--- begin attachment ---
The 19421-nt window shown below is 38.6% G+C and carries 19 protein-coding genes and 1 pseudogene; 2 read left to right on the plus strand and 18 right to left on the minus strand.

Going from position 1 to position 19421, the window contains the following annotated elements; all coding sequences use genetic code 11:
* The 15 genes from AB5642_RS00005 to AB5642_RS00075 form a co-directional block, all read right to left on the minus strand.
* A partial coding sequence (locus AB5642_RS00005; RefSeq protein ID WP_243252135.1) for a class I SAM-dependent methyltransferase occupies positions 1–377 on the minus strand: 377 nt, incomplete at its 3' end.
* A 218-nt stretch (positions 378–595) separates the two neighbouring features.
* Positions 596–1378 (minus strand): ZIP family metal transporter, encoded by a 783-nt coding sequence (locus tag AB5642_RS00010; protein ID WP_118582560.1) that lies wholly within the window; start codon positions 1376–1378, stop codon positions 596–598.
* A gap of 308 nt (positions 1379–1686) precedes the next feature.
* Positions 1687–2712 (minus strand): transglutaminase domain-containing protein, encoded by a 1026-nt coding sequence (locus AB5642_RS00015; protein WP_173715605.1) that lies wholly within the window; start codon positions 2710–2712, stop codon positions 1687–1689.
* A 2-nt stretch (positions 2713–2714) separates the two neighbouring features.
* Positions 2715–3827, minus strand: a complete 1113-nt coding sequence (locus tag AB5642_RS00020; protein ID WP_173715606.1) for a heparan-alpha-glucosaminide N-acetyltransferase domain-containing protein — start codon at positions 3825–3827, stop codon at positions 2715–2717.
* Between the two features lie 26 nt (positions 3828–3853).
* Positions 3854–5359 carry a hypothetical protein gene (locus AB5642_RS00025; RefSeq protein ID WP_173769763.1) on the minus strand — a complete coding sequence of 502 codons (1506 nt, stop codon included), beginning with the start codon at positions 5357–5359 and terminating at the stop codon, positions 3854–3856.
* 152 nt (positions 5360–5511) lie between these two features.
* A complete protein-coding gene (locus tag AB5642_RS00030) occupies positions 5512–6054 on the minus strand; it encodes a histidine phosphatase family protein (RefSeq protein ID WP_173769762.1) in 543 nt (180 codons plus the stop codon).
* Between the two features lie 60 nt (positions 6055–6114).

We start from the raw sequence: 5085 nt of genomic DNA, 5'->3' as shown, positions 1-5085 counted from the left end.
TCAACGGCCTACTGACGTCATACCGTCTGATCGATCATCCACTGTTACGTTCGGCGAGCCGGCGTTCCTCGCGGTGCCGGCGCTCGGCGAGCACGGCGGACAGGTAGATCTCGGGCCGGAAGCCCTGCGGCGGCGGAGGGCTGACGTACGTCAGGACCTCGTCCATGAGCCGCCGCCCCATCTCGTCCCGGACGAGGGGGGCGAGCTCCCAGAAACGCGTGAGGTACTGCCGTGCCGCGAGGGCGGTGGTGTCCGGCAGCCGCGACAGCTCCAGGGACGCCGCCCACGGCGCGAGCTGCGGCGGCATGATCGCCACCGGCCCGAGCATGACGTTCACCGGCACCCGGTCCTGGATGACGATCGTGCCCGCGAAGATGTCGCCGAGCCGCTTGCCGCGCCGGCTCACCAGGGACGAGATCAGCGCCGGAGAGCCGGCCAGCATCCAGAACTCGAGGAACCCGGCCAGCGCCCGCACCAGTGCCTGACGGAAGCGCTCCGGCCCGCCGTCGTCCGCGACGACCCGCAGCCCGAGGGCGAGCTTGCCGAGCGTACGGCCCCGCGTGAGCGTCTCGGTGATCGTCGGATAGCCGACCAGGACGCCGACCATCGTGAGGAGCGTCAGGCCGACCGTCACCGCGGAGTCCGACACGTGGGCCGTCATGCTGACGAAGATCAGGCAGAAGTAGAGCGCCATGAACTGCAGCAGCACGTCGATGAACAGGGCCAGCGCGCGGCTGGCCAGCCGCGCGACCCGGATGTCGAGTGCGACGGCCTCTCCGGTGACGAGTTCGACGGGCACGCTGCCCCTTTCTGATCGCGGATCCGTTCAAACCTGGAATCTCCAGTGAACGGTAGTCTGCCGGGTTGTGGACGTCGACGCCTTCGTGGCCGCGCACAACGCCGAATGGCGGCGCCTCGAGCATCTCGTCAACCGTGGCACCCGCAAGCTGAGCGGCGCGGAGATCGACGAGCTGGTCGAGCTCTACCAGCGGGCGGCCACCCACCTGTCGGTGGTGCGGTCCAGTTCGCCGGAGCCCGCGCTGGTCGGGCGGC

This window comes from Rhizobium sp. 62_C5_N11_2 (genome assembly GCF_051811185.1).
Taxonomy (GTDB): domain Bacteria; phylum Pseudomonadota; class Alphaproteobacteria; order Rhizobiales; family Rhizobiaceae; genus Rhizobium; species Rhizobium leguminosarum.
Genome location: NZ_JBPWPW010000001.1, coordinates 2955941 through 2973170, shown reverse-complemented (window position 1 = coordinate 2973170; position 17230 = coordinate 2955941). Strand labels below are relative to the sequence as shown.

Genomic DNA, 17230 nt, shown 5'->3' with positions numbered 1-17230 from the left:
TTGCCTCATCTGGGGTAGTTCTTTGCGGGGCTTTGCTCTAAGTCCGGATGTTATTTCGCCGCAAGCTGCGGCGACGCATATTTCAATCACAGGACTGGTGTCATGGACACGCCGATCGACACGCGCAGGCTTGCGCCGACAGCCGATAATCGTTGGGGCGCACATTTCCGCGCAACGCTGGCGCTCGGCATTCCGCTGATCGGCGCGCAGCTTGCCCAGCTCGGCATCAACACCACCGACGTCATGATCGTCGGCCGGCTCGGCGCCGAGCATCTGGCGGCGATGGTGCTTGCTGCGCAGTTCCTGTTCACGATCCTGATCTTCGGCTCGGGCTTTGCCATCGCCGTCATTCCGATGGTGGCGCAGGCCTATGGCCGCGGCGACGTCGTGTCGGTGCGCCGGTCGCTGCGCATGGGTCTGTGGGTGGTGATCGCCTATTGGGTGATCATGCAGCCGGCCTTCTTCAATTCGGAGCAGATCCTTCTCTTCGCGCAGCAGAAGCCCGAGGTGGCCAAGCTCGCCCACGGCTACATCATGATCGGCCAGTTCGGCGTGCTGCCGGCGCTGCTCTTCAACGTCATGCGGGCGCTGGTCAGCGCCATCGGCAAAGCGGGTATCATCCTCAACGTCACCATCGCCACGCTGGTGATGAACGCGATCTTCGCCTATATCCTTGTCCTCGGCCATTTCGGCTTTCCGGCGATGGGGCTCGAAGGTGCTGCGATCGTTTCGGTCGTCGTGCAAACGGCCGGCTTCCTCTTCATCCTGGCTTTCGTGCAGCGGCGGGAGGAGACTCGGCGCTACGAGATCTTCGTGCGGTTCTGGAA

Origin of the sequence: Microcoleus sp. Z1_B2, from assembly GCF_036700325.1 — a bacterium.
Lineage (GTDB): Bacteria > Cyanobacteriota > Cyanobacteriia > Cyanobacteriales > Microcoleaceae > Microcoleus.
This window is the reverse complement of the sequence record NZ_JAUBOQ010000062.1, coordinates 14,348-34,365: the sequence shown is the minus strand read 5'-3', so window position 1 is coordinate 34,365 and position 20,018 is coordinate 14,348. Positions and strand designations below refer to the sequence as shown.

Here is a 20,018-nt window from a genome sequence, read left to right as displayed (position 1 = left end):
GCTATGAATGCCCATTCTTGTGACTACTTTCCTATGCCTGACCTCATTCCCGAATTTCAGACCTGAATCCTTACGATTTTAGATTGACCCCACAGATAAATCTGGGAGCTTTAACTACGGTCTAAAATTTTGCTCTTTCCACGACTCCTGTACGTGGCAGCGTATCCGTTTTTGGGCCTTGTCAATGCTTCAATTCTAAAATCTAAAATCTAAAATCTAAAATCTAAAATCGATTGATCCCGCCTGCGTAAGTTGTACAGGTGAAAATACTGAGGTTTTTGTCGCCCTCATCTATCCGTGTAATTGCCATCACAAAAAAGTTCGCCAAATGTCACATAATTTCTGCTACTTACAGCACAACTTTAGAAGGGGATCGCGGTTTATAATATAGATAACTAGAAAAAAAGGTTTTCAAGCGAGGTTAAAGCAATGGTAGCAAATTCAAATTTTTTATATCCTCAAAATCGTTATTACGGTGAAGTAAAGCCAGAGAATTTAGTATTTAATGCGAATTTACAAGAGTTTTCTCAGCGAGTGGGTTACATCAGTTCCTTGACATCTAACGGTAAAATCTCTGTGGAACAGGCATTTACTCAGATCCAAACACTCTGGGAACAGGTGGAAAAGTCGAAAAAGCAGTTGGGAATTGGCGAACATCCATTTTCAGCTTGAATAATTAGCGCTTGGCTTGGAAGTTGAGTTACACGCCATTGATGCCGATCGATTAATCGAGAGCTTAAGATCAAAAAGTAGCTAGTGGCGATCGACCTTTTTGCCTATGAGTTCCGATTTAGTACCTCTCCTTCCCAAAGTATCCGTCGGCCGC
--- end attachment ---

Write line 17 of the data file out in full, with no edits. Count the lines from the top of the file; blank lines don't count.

TCAACGGCCTACTGACGTCATACCGTCTGATCGATCATCCACTGTTACGTTCGGCGAGCCGGCGTTCCTCGCGGTGCCGGCGCTCGGCGAGCACGGCGGACAGGTAGATCTCGGGCCGGAAGCCCTGCGGCGGCGGAGGGCTGACGTACGTCAGGACCTCGTCCATGAGCCGCCGCCCCATCTCGTCCCGGACGAGGGGGGCGAGCTCCCAGAAACGCGTGAGGTACTGCCGTGCCGCGAGGGCGGTGGTGTCCGGCAGCCGCGACAGCTCCAGGGACGCCGCCCACGGCGCGAGCTGCGGCGGCATGATCGCCACCGGCCCGAGCATGACGTTCACCGGCACCCGGTCCTGGATGACGATCGTGCCCGCGAAGATGTCGCCGAGCCGCTTGCCGCGCCGGCTCACCAGGGACGAGATCAGCGCCGGAGAGCCGGCCAGCATCCAGAACTCGAGGAACCCGGCCAGCGCCCGCACCAGTGCCTGACGGAAGCGCTCCGGCCCGCCGTCGTCCGCGACGACCCGCAGCCCGAGGGCGAGCTTGCCGAGCGTACGGCCCCGCGTGAGCGTCTCGGTGATCGTCGGATAGCCGACCAGGACGCCGACCATCGTGAGGAGCGTCAGGCCGACCGTCACCGCGGAGTCCGACACGTGGGCCGTCATGCTGACGAAGATCAGGCAGAAGTAGAGCGCCATGAACTGCAGCAGCACGTCGATGAACAGGGCCAGCGCGCGGCTGGCCAGCCGCGCGACCCGGATGTCGAGTGCGACGGCCTCTCCGGTGACGAGTTCGACGGGCACGCTGCCCCTTTCTGATCGCGGATCCGTTCAAACCTGGAATCTCCAGTGAACGGTAGTCTGCCGGGTTGTGGACGTCGACGCCTTCGTGGCCGCGCACAACGCCGAATGGCGGCGCCTCGAGCATCTCGTCAACCGTGGCACCCGCAAGCTGAGCGGCGCGGAGATCGACGAGCTGGTCGAGCTCTACCAGCGGGCGGCCACCCACCTGTCGGTGGTGCGGTCCAGTTCGCCGGAGCCCGCGCTGGTCGGGCGGC